Fluctuation X-ray scattering (FXS) is an emerging experimental technique in which solution scattering data are collected using X-ray exposures below rotational diffusion times, resulting in angularly anisotropic X-ray snapshots that provide several orders of magnitude more information than traditional solution scattering data. Such experiments can be performed using the ultrashort X-ray pulses provided by a free-electron laser source, allowing one to collect a large number of diffraction patterns in a relatively short time. Here, we describe a test data set for FXS, obtained at the Linac Coherent Light Source, consisting of close to 100 000 multi-particle diffraction patterns originating from approximately 50 to 200 Paramecium Bursaria Chlorella virus particles per snapshot. In addition to the raw data, a selection of high-quality pre-processed diffraction patterns and a reference SAXS profile are provided.

Metadata summary

Design Type(s)
  • virus particle imaging objective
Measurement Type(s)
  • X-ray diffraction data
Technology Type(s)
  • X-ray free electron laser
Factor Type(s)
    Sample Characteristic(s)
    • Paramecium bursaria Chlorella virus 1

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    Machine-accessible metadata file describing the reported data (ISA-tab format)

    Background & Summary

    Fluctuation X-ray scattering (FXS) studies extend traditional small angle X-ray scattering (SAXS) methods by using X-ray snapshot with exposure times so short that the ensemble of illuminated particles can be well approximated as frozen in time and space. The resulting scattering patterns are no longer angularly isotropic, but instead exhibit small intensity fluctuations around the mean SAXS intensity1,2. Angular correlations of these intensity fluctuations can be directly related to the underlying molecular structure of the sample, providing much more information than traditional 1D SAXS curves3. The correlation function C2(q,q',Δϕ) is defined as (1)C2(q,q,Δϕ)=12πNj=1N02πIj(q,ϕ)Ij (q',ϕ+Δϕ)dϕ,

    where N is the total number of diffraction patterns, q and q' are the magnitudes of the scattering vectors (in inverse resolution), and ϕ and ϕ + Δϕ are the corresponding angular coordinates describing the intensity Ij(q, ϕ) of the jth scattering pattern recorded on the detector. The correlation function C2(q,q',ΔΔϕ) can be written as a Legendre series: (2)C2(q,q',Δϕ)=l=0,2,klBl(q,q')Pl(cosθqcosθq'+sinθqsinθq'cosΔϕ),

    where Pl is the Legendre polynomial of order l and θq=arccos(qλ/4π), λ is the wavelength of the incident X-rays, and ki is a scale factor equal to the number of particles in the beam for l > 0, and equal to its square for l=0. The expansion coefficients Bl(q, q′) are in turn related to the spherical harmonic expansion coefficients Ilm(q) of the 3D intensity scattering volume I(q) of the scattering particle, where q=(q, θ, ϕ): (3)Bl(q,q)=m=llI*lm(q)Ilm*(q),

    where, in polar coordinates, (4)I(q,θ,ϕ)=l=0m=llIlm(q)Ylm(θ,ϕ).

    The intensity function is equal to the square of the modulus of the Fourier transform of the real-space object ρ(r) under investigation: (5)I(q)=|[ρ(r)]|2,

    where denotes the Fourier transform1.

    Prior work in fluctuation scattering from biological samples has demonstrated that high-quality correlation data can be obtained from single-particle diffraction data4 and can be used for ab initio structure determination using the multi-tiered iterative phasing algorithm5. Although previous work has shown that the signal to noise ratio (SNR) of such data is independent of the number of particles per shot5 when the particles are in a vacuum, the relationship between number of particles and SNR in the presence of large buffer and detector backgrounds has not yet been studied. In this communication, we describe unprocessed, experimental multi-particle scattering data from which an FXS correlation data set can be derived. The data, obtained at the Atomic, Molecular and Optical (AMO) instrument at the Linac Coherent Light Source6,7, consist of close to 60 000 high quality scattering images of the Paramecium bursaria Chlorella virus 1 (PBCV-1, ~190 nm in diameter8) and 30 000 scattering images of the sample buffer. The images presented here provide the community with experimental data on which algorithms for processing fluctuation scattering data and structure solution can be tested. The data are deposited at the CXIDB9 in the form of hdf5 and xtc files.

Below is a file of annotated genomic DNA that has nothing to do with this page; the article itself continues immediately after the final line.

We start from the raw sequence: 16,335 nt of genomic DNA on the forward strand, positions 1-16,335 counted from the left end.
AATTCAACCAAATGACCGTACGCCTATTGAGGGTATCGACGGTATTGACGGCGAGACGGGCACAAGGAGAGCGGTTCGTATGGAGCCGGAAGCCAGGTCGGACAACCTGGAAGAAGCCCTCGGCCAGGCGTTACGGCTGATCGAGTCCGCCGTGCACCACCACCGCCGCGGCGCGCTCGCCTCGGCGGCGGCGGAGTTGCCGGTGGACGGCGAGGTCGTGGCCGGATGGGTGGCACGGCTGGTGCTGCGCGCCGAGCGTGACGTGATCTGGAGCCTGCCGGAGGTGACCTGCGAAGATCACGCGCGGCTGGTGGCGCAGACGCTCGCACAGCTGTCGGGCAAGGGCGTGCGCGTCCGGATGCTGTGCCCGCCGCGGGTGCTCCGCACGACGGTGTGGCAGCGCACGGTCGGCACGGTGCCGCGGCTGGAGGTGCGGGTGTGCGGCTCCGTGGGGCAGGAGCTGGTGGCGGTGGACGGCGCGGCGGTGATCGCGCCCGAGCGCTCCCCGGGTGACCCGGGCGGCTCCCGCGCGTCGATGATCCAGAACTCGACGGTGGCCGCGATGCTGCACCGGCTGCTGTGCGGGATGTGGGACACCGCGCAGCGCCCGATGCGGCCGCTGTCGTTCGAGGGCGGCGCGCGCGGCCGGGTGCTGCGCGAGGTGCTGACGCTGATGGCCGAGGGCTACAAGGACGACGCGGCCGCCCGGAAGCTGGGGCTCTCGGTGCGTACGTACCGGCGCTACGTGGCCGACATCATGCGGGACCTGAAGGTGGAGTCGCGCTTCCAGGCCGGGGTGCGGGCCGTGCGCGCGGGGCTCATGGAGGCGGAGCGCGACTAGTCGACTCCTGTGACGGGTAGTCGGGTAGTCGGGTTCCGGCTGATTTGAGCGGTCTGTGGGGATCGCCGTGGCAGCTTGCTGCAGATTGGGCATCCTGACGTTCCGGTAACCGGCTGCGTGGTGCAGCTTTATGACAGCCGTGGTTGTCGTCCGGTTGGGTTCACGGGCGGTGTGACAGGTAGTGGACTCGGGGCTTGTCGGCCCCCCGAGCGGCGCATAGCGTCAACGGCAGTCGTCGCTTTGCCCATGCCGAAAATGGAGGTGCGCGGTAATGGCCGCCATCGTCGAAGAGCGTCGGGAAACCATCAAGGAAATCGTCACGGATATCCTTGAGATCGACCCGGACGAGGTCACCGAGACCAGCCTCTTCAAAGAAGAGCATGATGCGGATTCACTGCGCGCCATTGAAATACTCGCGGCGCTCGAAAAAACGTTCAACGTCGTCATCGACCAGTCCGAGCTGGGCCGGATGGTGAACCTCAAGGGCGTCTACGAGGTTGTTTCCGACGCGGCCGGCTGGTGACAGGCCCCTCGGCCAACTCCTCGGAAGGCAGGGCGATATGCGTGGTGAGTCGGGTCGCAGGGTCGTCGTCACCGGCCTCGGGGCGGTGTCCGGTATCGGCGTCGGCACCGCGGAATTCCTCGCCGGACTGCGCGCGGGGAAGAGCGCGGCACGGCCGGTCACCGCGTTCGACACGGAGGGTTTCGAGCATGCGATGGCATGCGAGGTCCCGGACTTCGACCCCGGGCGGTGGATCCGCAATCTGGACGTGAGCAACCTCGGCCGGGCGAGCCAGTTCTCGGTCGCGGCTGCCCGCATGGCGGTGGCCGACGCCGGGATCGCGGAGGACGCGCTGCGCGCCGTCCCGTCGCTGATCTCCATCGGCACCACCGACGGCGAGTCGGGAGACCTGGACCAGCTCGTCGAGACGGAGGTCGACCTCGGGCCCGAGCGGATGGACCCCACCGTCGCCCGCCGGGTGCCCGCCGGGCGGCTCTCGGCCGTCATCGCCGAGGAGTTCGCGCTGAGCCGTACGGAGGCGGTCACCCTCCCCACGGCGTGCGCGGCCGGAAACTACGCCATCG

Sample Preparation, Sample Delivery and Data collection

    A batch of Paramecium Bursaria Chlorella virus 1 sample was prepared as described previously10. Here we used 1% triton instead of Nonidet and centrifuged the virus sample at 20,000 rpm in an ultracentrifuge. The pure virus sample was dialyzed against 50 mM 4-methylmorpholine11. The quality of the FXS data was gauged by comparing the derived SAXS data against a reference Small Angle Scattering curve obtained at the cSAXS beamline at the Swiss Light Source, at an energy of 11 keV. The sample used for FXS data collection was diluted with buffer to a concentration of approximately 5 × 1011 particles per ml.

    The multi-particle FXS scattering data were collected at the Atomic, Molecular and Optical (AMO) instrument at the LCLS6,7. The experiment was performed in the CFEL-ASG Multi-Purpose chamber (CAMP)12. The PBCV-1 solution described above was injected into the XFEL interaction region as a microjet of approximately 5 μm diameter, using a gas dynamic virtual nozzle (GDVN) injector13,14 at a flow rate of ~20 μl/min (Fig. 1). The diffraction data were collected in the water window, using a photon energy of 514 eV, an electron bunch length (pulse length) of 100 fs and a repetition rate of 120 Hz. The average number of photon per pulse was 1012. The focus size was approximately 25 μm2 (FWHM). Diffraction patterns were collected on two pairs of p-n junction charge-couple device (pnCCD) detectors15 read out at 120 Hz. The front and back panels of the detector consisted of two pairs of 1024 × 512 arrays of square 75 μm× 75 μm pixels. The front panels were placed 224 mm from the interaction region, separated by a horizontal gap of 23 mm. The back detector was placed 741 mm from the sample/XFEL interaction zone, with a horizontal gap of 1.73 mm (Table 1). The maximum resolution achievable under these conditions is 14.3 nm (8.9 nm) at the edge (corner) of the front and 46.8 nm (32.7 nm) at the edge (corner) of the back detector. The X-ray scattering patterns and associated metadata were stored as xtc files. These diffraction images were pre-processed using the CFEL-ASG Software Suite (CASS)16. The images were corrected for dark current; pixels systematically producing outlying intensity values were flagged. The resulting data was cast in larger arrays to include the detector gaps. The detector halves were placed roughly symmetrically around the X-ray beam. The back detector, with gaps included, is contained in an array of 1024 by 1047, with the mean beam center located at (506, 526). The front detector (with gaps included) is contained in an 1331 by 1031 array, with a mean beam center of (657, 552). The back detector was at gain mode 1, corresponding to 1250 ADU per 1keV photon. The gain mode of the front pnCCD was 4, corresponding to 78 ADU per 1keV photon. The resulting arrays are stored in an hdf5 file and are deposited in the CXIDB with accession number 79 (Data Citation 1: Coherent X-ray Imaging Data Bank http://dx.doi.org/10.11577/1437269). A Globus end-point is available for high-speed data-transfer.